Dr. Jared L. Cohon
Carnegie Mellon University has named President Emeritus and University Professor Jared L. Cohon as director of the Wilton E. Scott Institute for Energy Innovation.
He will assume the post on July 1 from current Director M. Granger Morgan, Lord Professor and head of the university's Department of Engineering and Public Policy. Andrew Gellman, Lord Professor of Chemical Engineering, has been co-director of the Scott Institute since its founding; Gellman will continue to serve in that role.
"There are few more pressing problems facing the world than the cluster of scientific and policy problems related to energy," said Carnegie Mellon President Subra Suresh. "We are all delighted that Jerry Cohon has taken on this challenge. As an engineer, civic leader, administrator and intellectual force, Jerry is superbly suited to lead Carnegie Mellon's multidisciplinary efforts at the Scott Institute."
A distinguished environmental engineer, Cohon has been a thought leader for energy-related research and policy issues throughout his career. He chaired a National Academy of Sciences panel that found the harm inflicted on public health by the pollution generated by burning coal or gasoline approaches $120 billion.
Cohon also is an expert on environmental and water resource systems analysis, and has worked on water resource problems in the United States, South America and Asia.
The Scott Institute was established in 2012 with a founding gift from CMU alumni Sherman Scott (E'66), president and founder of Delmar Systems, and his wife, university trustee Joyce Bowie Scott (A'65). Additional support for research in energy was provided with a generous grant from the Richard King Mellon Foundation of Pittsburgh in 2013.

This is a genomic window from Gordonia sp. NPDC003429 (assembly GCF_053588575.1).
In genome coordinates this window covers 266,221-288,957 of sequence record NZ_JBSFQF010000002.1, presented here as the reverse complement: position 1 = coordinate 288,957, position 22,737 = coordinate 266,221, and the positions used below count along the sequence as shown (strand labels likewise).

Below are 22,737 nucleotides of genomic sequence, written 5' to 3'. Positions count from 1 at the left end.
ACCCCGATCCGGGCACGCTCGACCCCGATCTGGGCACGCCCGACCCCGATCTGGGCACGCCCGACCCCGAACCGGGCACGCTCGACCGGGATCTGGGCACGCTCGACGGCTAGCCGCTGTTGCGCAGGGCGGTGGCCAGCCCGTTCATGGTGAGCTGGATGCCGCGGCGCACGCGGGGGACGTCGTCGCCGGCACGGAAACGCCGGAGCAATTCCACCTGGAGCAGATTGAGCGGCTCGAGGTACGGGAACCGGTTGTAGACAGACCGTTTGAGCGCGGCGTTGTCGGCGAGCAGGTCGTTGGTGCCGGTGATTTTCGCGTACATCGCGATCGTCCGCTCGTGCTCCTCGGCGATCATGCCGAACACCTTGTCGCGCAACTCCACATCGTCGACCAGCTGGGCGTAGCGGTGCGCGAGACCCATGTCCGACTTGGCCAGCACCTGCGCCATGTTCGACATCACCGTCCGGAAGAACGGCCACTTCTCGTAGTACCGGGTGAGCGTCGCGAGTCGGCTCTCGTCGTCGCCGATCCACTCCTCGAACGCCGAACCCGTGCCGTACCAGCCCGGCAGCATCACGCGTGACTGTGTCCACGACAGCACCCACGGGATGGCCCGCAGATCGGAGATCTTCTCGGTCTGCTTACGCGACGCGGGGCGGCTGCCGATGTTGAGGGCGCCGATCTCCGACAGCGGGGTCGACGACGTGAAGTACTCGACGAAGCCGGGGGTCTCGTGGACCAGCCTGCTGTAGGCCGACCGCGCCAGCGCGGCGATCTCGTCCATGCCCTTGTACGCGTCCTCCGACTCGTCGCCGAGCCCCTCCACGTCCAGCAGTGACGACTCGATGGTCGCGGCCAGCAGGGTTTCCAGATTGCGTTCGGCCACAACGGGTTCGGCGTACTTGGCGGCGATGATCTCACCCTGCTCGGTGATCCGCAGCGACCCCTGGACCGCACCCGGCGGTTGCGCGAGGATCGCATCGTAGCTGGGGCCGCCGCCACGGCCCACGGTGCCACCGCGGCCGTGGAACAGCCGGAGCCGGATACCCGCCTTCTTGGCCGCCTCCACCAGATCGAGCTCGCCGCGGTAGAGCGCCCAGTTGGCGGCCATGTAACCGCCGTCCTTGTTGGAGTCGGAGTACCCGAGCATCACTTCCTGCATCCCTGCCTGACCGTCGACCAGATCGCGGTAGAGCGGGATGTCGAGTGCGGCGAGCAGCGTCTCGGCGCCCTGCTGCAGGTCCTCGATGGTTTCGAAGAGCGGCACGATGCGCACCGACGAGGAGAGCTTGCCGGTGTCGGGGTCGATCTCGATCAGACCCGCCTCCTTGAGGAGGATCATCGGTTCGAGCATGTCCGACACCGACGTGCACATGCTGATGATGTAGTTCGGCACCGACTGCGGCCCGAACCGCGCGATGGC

The institute, which leverages the expertise of more than 100 faculty and researchers across CMU's seven schools and colleges, is focused on improving energy efficiency, expanding the mix of energy sources in a clean, reliable, affordable and sustainable way and creating innovations in energy technologies, regulations and policies.
It has already participated in policy analysis on energy-related projects, including re-engineering the U.S. electricity grid, creating more efficient building designs and operations and researching shale gas in Western Pennsylvania. The institute recently announced a second round of seed grants to stimulate new research initiatives and connections across the campus.
"Carnegie Mellon, through the faculty and students of the Scott Institute, has the scientific, engineering, economic, and policy perspectives to point the way to a sustainable energy future," Cohon said. "I am grateful for the opportunity to lead this extraordinary group of researchers in discoveries about the most important and complex challenge facing our world, and to collaborating with others locally, nationally, and globally on these issues."